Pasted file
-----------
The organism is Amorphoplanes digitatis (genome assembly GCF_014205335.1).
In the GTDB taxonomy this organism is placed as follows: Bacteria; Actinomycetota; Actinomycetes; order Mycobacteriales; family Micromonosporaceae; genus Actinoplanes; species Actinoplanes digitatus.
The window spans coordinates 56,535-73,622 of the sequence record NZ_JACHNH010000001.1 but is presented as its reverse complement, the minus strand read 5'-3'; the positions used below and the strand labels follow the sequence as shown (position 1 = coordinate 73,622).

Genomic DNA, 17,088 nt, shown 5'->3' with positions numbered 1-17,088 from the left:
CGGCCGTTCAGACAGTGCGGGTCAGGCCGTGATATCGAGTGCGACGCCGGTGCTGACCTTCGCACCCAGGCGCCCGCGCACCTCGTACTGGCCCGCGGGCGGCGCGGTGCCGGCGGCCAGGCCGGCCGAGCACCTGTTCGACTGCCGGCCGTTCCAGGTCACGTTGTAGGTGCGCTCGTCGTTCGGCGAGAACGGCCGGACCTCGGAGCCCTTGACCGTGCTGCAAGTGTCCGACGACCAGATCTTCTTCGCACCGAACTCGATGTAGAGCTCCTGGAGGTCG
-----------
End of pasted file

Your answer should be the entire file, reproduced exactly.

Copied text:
The organism is Amorphoplanes digitatis (genome assembly GCF_014205335.1).
In the GTDB taxonomy this organism is placed as follows: Bacteria; Actinomycetota; Actinomycetes; order Mycobacteriales; family Micromonosporaceae; genus Actinoplanes; species Actinoplanes digitatus.
The window spans coordinates 56,535-73,622 of the sequence record NZ_JACHNH010000001.1 but is presented as its reverse complement, the minus strand read 5'-3'; the positions used below and the strand labels follow the sequence as shown (position 1 = coordinate 73,622).

Genomic DNA, 17,088 nt, shown 5'->3' with positions numbered 1-17,088 from the left:
CGGCCGTTCAGACAGTGCGGGTCAGGCCGTGATATCGAGTGCGACGCCGGTGCTGACCTTCGCACCCAGGCGCCCGCGCACCTCGTACTGGCCCGCGGGCGGCGCGGTGCCGGCGGCCAGGCCGGCCGAGCACCTGTTCGACTGCCGGCCGTTCCAGGTCACGTTGTAGGTGCGCTCGTCGTTCGGCGAGAACGGCCGGACCTCGGAGCCCTTGACCGTGCTGCAAGTGTCCGACGACCAGATCTTCTTCGCACCGAACTCGATGTAGAGCTCCTGGAGGTCG